As of November 1st, all the signs indicate that the coup regime will drag out implementation of the Tegucigalpa/San José Agreement so as to delay even more any eventual restitution of President Manuel Zelaya until after the elections scheduled for November 29th. The only pressure on the coup regime is that the United States government and its allies need to be able to validate the elections in order to be able to recognize the new government that may result from them. The crucial point of the Tegucigalpa/San Jose Agreement is that President Zelaya's team has agreed that his reinstatement depends on a decision of the National Congress. The coup-monger Congress deputies may agree to reinstatement or they may not.

That crucial point means that the United States government and its allies will probably be able to recognize the elections of November 29th even if the National Congress refuses to reinstate President Zelaya. Should that turn out to be the case, two things are likely to happen. Firstly, the Organization of American States will divide. The split may well threaten the very existence of the organization.

On one side of the division will be countries allied with the United States (principally, Canada, Colombia, Costa Rica, Mexico Panama and Peru). On the other side will be countries opposed to the United States (the ALBA bloc of Venezuela, Nicaragua, Ecuador and Bolivia - supported by Cuba which is not a member of the OAS). A group of countries including Argentina, Brazil, El Salvador, Chile, Guatemala, Paraguay and Uruguay will probably tend to side with the ALBA countries but will be loth to deliver the coup de grace that will signal the demise of the OAS .

The second thing that will happen if the National Congress refuses to reinstate President Zelaya promptly prior to the elections scheduled for November 29th is that the popular resistance to the coup regime will radicalize and intensify. That in its turn will provoke increased repression from the coup regime security forces. The consequences of such a spiral of radicalization and repression are unforeseeable and may well render the elections even more of a farcical failure than they were likely to be anyhow.

The unprecedented endurance of the popular resistance movement, faced with murderous, brutal repression, combined powerfully with President Manuel Zelaya's stubborn refusal to abandon his campaign for reinstatement. Continuous mass mobilizations took place not just in Tegucigalpa and San Pedro Sula, the country's main cities, but in smaller cities and towns across the nation. Trades unions, especially the teachers unions, rural workers organizations, women's organizations, students and professional organizations, like those of lawyers and artists, astounded the coup regime and its supporters with the resilience and determination of mass non-violent resistance in defiance of the regime's utterly ruthless, vicious repression.

Now, by jerry-rigging a non-solution to the four month long crisis via the Tegucigalpa/San José Agreement, the United States government has ignored the fundamental demands of the Honduran Resistance. Those demands were a meaningful restoration of President Zelaya to power and a Constituent Assembly. An intimately related issue is that of impunity. The US brokered agreement leaves the crimes of the coup regime untouched. So what, in fact, the US government seems to have done is impose a fake resolution to the crisis, overwhelmingly favourable to its allies in the coup regime, that simply postpones the conflict to another phase.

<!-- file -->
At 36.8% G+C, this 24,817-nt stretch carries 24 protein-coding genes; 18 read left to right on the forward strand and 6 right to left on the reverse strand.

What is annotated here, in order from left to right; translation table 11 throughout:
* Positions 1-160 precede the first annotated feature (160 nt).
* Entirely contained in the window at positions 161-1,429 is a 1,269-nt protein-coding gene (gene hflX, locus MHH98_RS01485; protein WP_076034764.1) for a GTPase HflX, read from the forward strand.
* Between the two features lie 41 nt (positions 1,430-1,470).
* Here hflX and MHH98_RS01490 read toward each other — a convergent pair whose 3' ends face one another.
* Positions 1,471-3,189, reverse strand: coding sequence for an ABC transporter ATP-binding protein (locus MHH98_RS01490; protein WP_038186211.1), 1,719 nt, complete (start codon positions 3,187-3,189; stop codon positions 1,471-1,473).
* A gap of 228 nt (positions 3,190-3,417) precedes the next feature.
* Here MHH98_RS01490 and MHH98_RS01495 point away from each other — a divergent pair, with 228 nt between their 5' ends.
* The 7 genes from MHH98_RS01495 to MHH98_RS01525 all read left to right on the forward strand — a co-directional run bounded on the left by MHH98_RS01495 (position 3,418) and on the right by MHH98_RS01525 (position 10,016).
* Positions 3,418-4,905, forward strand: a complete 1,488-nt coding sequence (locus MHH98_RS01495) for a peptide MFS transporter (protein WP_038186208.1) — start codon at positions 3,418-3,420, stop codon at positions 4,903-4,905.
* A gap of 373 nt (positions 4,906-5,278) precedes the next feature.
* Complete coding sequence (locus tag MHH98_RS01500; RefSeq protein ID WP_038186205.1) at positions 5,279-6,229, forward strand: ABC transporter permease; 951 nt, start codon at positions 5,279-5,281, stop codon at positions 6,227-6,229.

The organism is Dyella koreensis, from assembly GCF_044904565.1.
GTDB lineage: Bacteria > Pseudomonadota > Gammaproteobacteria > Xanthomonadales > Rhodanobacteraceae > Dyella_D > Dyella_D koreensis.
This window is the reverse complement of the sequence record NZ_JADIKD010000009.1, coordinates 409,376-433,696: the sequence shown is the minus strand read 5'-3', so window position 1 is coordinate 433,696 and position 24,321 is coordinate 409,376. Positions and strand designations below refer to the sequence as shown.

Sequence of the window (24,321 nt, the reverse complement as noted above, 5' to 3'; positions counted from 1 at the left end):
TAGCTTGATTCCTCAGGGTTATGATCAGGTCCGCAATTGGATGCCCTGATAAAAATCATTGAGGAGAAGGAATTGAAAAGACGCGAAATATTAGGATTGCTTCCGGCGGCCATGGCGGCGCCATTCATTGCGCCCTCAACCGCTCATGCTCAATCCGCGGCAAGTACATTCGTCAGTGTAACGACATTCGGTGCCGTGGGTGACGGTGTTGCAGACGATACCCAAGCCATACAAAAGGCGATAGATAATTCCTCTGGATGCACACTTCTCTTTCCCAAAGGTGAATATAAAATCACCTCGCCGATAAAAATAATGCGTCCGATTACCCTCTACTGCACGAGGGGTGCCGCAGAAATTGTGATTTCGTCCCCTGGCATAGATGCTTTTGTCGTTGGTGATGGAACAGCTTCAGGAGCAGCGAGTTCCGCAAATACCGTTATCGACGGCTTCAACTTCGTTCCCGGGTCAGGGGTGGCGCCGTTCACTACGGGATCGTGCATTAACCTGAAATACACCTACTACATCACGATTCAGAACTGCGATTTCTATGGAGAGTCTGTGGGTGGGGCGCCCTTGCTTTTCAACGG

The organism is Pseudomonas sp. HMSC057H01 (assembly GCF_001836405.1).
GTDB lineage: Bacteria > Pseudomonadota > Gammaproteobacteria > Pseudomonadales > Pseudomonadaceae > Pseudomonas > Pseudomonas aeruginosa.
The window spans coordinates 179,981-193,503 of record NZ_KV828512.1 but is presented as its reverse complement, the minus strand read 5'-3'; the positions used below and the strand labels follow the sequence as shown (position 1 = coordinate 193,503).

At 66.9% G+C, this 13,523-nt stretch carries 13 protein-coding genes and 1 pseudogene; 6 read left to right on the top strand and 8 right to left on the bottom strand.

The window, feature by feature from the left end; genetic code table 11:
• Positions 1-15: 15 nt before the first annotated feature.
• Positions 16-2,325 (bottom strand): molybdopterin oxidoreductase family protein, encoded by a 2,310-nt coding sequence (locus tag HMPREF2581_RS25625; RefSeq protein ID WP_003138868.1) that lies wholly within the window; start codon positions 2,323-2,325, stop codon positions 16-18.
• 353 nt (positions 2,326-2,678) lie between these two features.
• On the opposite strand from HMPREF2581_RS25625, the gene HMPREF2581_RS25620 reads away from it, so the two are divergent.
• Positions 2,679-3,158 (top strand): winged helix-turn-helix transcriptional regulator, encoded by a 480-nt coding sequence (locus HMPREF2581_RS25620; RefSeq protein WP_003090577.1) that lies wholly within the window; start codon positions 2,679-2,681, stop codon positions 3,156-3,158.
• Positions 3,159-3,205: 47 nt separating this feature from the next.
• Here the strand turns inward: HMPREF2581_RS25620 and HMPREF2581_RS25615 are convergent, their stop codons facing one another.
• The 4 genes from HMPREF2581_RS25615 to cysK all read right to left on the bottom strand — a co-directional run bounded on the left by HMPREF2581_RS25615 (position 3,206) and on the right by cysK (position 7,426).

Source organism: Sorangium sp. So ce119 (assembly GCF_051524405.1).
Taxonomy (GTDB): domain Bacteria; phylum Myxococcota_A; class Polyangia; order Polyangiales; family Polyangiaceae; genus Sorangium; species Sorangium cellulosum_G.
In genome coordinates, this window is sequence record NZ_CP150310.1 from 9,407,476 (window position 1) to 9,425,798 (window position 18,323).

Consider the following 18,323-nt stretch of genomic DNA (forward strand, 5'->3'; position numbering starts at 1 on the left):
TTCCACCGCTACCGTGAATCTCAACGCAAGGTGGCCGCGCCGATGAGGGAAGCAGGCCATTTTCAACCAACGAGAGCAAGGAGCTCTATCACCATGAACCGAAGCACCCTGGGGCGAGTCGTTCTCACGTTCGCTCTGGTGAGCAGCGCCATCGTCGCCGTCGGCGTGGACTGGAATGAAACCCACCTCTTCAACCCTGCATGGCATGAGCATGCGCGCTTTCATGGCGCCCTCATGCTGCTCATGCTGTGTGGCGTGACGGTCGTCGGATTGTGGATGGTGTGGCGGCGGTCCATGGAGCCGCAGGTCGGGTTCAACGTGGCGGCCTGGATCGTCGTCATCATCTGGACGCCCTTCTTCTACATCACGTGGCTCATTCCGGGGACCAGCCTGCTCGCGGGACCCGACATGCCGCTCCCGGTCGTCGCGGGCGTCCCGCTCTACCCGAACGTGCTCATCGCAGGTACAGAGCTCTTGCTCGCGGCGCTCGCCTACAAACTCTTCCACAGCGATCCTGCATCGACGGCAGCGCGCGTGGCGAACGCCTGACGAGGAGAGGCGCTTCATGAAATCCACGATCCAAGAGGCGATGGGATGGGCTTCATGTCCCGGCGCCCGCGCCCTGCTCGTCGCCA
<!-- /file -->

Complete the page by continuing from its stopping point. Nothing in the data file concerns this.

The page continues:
All those commentators who suggested that an Obama Presidency might usher in an era harking back to the days of Franklin D. Roosevelt's “Good Neighbour” diplomacy in Latin America were right. Just as in Roosevelt's time, the US government has used hypocritical half-measures and emitted double-talking declarations in support of democracy. By default it has tacitly approved and effectively enabled a vicious, brutal dictatorship in Central America. The US government had the chance to act in solidarity and sympathy with the gentle giant of the democratic, non-violent, majority, Honduran popular resistance and chose not to do so under the non-leadership of President Can't-press-a-button Obama.

It is 80 years since the Roosevelt administration's support for the murderous Honduran dictator Tiburcio Carias Andino. Now the the Obama administration hopes to validate the Pinochetti coup regime's overthrow of President Manuel Zelaya, locking in place measures taken under the criminal coup regime, by means of a hopelessly discredited election supervised by the same corrupt fraudulent authorities who participated in the coup. Likewise, those already discredited elections are to be secured by the same murderous, brutal security forces responsible for killing dozens, and seriously injuring hundreds, of non-violent resistance supporters.

It will all be “observed” by bodies like the OAS and the European Union, pre-disposed to impose a flawed, unfair result. The precedent has already been set in Haiti. Perhaps that is why there is talk that the executioner of democracy in Haiti, Colin Powell, has been drafted in to oversee the verification phase of the agreement in Honduras. Despite all the long dawn out, false manipulation of events by the Good Neighbour and its proxies, it seems unlikely, after all the sacrifices and suffering, that the gentle giant the coup woke up on June 28th this year will just go tamely back to sleep.

1. “Tegucigalpa June 28th 2009 : emotions, memories, reflections”, toni solo, June 29th 2009 -


toni solo is based in Central America - see